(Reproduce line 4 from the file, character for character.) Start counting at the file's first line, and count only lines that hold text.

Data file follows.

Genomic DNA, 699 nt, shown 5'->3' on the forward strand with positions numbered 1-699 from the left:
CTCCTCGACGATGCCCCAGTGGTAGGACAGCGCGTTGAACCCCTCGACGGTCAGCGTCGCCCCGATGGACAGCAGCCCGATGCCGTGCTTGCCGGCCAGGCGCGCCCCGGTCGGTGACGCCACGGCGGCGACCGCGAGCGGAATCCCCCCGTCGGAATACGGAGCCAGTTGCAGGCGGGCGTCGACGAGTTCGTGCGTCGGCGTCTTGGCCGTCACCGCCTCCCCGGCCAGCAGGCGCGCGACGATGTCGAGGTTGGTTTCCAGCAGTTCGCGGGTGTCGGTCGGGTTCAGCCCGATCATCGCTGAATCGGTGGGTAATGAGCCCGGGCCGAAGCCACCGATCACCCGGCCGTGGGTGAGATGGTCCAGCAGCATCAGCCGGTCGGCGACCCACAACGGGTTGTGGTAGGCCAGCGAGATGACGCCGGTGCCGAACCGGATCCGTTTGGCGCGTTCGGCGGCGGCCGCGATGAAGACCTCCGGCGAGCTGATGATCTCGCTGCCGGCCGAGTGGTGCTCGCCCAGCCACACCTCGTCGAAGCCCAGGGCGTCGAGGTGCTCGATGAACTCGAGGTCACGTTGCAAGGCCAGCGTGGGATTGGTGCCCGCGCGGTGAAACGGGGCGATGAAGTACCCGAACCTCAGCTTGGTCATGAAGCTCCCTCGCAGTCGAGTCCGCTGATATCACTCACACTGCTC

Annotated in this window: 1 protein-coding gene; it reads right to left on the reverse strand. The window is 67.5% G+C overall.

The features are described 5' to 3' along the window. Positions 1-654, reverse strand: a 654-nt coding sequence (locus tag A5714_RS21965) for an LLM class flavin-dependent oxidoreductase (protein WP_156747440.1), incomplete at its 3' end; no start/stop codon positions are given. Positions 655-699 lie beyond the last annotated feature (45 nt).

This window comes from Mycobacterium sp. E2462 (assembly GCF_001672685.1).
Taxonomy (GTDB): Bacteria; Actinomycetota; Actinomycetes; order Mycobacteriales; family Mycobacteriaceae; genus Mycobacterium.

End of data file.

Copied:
The features are described 5' to 3' along the window. Positions 1-654, reverse strand: a 654-nt coding sequence (locus tag A5714_RS21965) for an LLM class flavin-dependent oxidoreductase (protein WP_156747440.1), incomplete at its 3' end; no start/stop codon positions are given. Positions 655-699 lie beyond the last annotated feature (45 nt).